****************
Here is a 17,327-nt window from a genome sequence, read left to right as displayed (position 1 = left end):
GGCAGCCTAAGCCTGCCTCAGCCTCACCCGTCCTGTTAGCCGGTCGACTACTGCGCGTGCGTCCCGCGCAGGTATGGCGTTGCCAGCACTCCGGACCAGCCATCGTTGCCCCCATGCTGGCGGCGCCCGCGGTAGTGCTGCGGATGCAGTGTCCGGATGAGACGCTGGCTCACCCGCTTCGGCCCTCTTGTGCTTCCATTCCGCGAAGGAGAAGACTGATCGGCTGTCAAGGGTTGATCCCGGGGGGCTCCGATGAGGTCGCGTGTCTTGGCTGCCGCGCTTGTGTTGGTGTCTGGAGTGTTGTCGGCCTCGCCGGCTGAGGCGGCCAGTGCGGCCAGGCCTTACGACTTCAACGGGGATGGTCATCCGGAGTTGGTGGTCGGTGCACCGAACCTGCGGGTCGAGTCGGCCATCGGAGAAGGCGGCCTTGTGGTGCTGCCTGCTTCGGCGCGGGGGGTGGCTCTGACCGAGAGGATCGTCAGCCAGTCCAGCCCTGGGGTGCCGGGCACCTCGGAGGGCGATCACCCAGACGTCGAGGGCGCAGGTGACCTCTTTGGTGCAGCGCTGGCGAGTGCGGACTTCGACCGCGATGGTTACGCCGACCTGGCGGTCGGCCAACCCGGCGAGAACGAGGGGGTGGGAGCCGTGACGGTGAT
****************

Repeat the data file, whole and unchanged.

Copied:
Here is a 17,327-nt window from a genome sequence, read left to right as displayed (position 1 = left end):
GGCAGCCTAAGCCTGCCTCAGCCTCACCCGTCCTGTTAGCCGGTCGACTACTGCGCGTGCGTCCCGCGCAGGTATGGCGTTGCCAGCACTCCGGACCAGCCATCGTTGCCCCCATGCTGGCGGCGCCCGCGGTAGTGCTGCGGATGCAGTGTCCGGATGAGACGCTGGCTCACCCGCTTCGGCCCTCTTGTGCTTCCATTCCGCGAAGGAGAAGACTGATCGGCTGTCAAGGGTTGATCCCGGGGGGCTCCGATGAGGTCGCGTGTCTTGGCTGCCGCGCTTGTGTTGGTGTCTGGAGTGTTGTCGGCCTCGCCGGCTGAGGCGGCCAGTGCGGCCAGGCCTTACGACTTCAACGGGGATGGTCATCCGGAGTTGGTGGTCGGTGCACCGAACCTGCGGGTCGAGTCGGCCATCGGAGAAGGCGGCCTTGTGGTGCTGCCTGCTTCGGCGCGGGGGGTGGCTCTGACCGAGAGGATCGTCAGCCAGTCCAGCCCTGGGGTGCCGGGCACCTCGGAGGGCGATCACCCAGACGTCGAGGGCGCAGGTGACCTCTTTGGTGCAGCGCTGGCGAGTGCGGACTTCGACCGCGATGGTTACGCCGACCTGGCGGTCGGCCAACCCGGCGAGAACGAGGGGGTGGGAGCCGTGACGGTGAT